's bl.aagh

BSD, Ruby, Rust, Rambling

First Post

Someone... pays me for this, right? Guys?

[meta] [web]

Hmm, I’m doing this again, am I?

Last time was a custom PHP CMS with enough fancy features it even had dual-mode HTML/XHTML rendering based on the Accept-Content header. Look. It made sense at the time. Sort of. Shut up.

16(!) years later… it still mostly works, and it’s certainly not the worst thing I’ve ever written, but I haven’t been a PHP guy in a long time, and it’s time for a change.

So here I am with Gutenberg, a static site generator written in my new favourite language, Rust. Whether or not I actually do anything with it, I helped fix bugs in four different projects in the process of setting it up, and made a FreeBSD port, so it’s already paid off in my book.

💾 Scandisk Disk Price List

[ruby] [web]

Sick of being a pain in the ass to browse for this sort of thing, I wrote a scraper and frontend to browse available storage devices and their prices.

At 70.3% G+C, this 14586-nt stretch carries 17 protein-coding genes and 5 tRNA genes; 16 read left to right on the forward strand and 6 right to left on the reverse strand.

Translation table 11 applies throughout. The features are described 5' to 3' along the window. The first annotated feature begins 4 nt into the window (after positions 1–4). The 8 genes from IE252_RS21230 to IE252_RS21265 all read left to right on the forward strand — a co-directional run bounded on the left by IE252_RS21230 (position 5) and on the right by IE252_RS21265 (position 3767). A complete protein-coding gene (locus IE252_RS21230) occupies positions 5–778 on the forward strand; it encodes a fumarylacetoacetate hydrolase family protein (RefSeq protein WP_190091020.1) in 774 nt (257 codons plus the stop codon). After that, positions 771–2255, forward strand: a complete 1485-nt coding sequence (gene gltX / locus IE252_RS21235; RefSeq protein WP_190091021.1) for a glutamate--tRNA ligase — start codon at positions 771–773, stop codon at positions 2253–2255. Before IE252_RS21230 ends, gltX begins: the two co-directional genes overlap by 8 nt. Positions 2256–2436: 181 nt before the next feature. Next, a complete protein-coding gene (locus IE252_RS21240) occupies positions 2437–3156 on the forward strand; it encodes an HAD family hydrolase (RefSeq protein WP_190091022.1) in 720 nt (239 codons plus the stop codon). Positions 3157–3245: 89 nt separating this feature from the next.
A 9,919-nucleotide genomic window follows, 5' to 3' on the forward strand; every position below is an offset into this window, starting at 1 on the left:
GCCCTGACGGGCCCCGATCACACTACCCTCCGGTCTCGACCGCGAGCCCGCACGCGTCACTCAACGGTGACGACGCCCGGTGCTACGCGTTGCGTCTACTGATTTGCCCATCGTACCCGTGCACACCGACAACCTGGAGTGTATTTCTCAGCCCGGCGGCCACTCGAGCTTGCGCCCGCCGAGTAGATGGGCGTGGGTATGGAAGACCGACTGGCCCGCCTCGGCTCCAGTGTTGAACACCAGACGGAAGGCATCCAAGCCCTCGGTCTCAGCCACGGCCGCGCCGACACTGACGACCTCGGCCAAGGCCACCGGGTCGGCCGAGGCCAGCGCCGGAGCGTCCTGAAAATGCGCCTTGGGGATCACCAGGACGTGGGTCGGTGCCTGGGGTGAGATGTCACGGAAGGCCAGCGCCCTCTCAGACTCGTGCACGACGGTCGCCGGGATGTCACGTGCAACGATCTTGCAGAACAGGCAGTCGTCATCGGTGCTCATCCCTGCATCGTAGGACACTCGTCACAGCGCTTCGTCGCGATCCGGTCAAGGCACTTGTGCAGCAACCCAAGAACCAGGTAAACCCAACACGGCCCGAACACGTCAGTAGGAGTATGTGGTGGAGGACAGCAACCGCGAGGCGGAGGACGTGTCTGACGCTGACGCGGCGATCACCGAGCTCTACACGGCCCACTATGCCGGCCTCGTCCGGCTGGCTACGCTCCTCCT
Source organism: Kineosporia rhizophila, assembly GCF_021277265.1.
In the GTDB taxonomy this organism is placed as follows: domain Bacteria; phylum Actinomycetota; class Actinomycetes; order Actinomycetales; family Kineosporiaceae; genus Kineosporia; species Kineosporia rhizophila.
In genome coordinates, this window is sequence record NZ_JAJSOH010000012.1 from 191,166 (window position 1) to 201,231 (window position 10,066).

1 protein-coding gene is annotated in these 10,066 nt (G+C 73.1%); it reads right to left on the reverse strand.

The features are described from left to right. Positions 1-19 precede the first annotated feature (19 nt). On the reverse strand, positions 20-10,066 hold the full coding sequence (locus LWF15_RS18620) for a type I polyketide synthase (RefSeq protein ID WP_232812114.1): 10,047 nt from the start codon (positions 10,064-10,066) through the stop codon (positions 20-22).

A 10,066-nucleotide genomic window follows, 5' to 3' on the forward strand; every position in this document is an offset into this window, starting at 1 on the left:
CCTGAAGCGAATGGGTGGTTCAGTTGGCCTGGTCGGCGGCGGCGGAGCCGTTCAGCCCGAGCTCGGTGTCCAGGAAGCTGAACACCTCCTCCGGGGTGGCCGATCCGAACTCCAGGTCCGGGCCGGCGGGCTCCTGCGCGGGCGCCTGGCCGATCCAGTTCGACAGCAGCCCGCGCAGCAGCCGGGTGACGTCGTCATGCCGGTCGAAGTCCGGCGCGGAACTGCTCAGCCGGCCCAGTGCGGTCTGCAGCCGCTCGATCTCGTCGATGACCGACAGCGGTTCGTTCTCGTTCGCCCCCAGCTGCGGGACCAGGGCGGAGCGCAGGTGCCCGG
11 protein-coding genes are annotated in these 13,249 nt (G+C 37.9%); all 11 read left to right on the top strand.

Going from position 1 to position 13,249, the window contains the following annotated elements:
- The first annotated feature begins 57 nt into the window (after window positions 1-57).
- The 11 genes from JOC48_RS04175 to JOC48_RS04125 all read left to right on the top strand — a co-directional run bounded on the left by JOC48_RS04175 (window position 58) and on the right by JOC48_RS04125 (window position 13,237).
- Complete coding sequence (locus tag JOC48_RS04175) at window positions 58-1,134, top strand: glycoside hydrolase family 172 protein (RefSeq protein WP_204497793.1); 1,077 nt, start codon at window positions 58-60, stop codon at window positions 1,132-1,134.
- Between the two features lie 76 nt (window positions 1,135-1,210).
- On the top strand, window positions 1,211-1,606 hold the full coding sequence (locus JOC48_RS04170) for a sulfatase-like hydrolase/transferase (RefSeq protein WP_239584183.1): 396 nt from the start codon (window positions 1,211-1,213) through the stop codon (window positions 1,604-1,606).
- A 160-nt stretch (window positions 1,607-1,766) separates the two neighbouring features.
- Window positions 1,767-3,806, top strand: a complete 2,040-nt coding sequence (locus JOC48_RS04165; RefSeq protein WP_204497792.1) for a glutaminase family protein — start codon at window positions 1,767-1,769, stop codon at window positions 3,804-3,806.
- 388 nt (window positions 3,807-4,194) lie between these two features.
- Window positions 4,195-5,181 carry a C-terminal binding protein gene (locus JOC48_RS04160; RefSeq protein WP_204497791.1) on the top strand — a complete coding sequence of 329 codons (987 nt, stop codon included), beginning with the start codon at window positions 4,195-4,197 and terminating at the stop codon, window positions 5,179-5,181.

Unauthorised, unofficial, and unsupported.

🖩 Bloom Filter Calculator 🖩

It has, like, graphs, and stuff.

[php] [javascript] [web]

Bloom filters are one of my favourite data structures, in no small part because of just how simple they are.

I first encountered them when I worked at Newzbin, when we needed a way of quickly determining if we’d seen a Usenet Message-ID before.

Their simplicity meant we were very quickly able to go from concept to a stable general-purpose microservice which served us well for many years.

One of the trickier aspects is knowing how to size one - typically you know how many items and what sort of false-positive rate you can stand, but how do you translate that to how many bits you need and how many hash functions to use?

Well, bam. The latest iteration of my calculator can calculate almost any valid set of parameters, and give you pretty graphs in real time, while offering server-side fallback. I hope you find it useful.


BSD Commit Log Search

[ruby] [bsd] [web]

A search engine/viewer for source code commits, focused on projects of interest to the BSD community.

Currently into its fourth rewrite, backed by Elasticsearch, PostgreSQL and Redis, with the site itself running on JRuby and Roda, making use of concurrent-ruby to parallelise data retrieval and inserts.

Previous versions have used Rails, Sinatra, Padrino, Solr, MySQL, and memcached.